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See below for a selection of the latest books from Christian Churches & denominations category. Presented with a red border are the Christian Churches & denominations books that have been lovingly read and reviewed by the experts at Lovereading. With expert reading recommendations made by people with a passion for books and some unique features Lovereading will help you find great Christian Churches & denominations books and those from many more genres to read that will keep you inspired and entertained. And it's all free!
The relationship between early Mormons and the United States was marked by anxiety and hostility, heightened over the course of the nineteenth century by the assassination of Mormon leaders, the Saints' exile from Missouri and Illinois, the military occupation of the Utah territory, and the national crusade against those who practiced plural marriage. Nineteenth-century Latter-day Saints looked forward to apocalyptic events that would unseat corrupt governments across the globe, particularly the tyrannical government of the United States. The infamous White Horse Prophecy referred to this coming American apocalypse as a terrible revolution... in the land of America, such as has never been seen before; for the land will be literally left without a supreme government. Mormons envisioned divine deliverance by way of plagues, natural disasters, foreign invasions, American Indian raids, slave uprisings, or civil war unleashed on American cities and American people. For the Saints, these violent images promised a national rebirth that would vouchsafe the protections of the United States Constitution and end their oppression. In Terrible Revolution, Christopher James Blythe examines apocalypticism across the history of the Church of Jesus Christ of Latter-day Saints, particularly as it took shape in the writings and visions of the laity. The responses of the church hierarchy to apocalyptic lay prophecies promoted their own form of separatist nationalism during the nineteenth century. Yet, after Utah obtained statehood, as the church sought to assimilate to national religious norms, these same leaders sought to lessen the tensions between themselves and American political and cultural powers. As a result, visions of a violent end to the nation became a liability to disavow and regulate. Ultimately, Blythe argues that the visionary world of early Mormonism, with its apocalyptic emphases, continued in the church's mainstream culture in modified forms but continued to maintain separatist radical forms at the level of folk-belief.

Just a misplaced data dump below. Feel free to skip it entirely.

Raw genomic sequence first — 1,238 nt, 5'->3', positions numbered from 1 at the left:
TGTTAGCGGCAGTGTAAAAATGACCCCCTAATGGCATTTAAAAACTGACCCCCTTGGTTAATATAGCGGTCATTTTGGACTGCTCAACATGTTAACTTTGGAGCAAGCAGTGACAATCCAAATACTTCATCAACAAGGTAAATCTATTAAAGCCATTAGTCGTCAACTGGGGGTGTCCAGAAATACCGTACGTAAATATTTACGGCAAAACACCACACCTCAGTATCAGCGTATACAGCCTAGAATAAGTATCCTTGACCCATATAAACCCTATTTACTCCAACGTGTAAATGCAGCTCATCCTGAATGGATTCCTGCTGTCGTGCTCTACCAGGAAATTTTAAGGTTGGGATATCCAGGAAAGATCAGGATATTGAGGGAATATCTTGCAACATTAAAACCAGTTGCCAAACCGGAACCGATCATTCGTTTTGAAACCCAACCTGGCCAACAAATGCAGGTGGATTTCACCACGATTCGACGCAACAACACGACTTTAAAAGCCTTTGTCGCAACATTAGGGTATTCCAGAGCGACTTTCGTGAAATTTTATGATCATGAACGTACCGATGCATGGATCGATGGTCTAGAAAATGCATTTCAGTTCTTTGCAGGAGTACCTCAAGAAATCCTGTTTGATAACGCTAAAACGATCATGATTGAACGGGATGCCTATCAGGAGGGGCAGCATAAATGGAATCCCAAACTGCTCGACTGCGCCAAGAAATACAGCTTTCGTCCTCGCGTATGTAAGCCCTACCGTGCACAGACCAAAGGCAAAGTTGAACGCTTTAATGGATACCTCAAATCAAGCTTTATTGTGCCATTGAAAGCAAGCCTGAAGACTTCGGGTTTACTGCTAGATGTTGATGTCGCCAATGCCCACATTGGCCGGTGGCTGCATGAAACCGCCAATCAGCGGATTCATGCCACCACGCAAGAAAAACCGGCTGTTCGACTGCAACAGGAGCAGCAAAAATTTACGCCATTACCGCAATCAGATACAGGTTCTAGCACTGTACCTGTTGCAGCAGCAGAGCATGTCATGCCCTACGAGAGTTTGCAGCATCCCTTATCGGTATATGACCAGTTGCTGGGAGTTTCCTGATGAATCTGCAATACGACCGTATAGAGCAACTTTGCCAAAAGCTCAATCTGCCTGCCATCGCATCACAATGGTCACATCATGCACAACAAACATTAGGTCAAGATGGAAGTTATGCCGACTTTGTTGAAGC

The Mormon tradition's emphasis on prophetic authority makes the Church of Jesus Christ of Latter-day Saints unique within America's religious culture. The religion that Joseph Smith created established a kingdom of God in a land distrustful of monarchy while positioning Smith as Christ's voice on earth, with the power to form cities, establish economies, and arrange governments.Michael Hubbard MacKay traces the Church of Jesus Christ of Latter-day Saints' claim to religious authority and sets it within the context of its times. Delving into the evolution of the concept of prophetic authority, MacKay shows how the Church emerged as a hierarchical democracy with power diffused among leaders Smith chose. At the same time, Smith's settled place atop the hierarchy granted him an authority that spared early Mormonism the internal conflict that doomed other religious movements. Though Smith faced challenges from other leaders, the nascent Church repeatedly turned to him to decide civic plans and define the order of both the cosmos and the priesthood.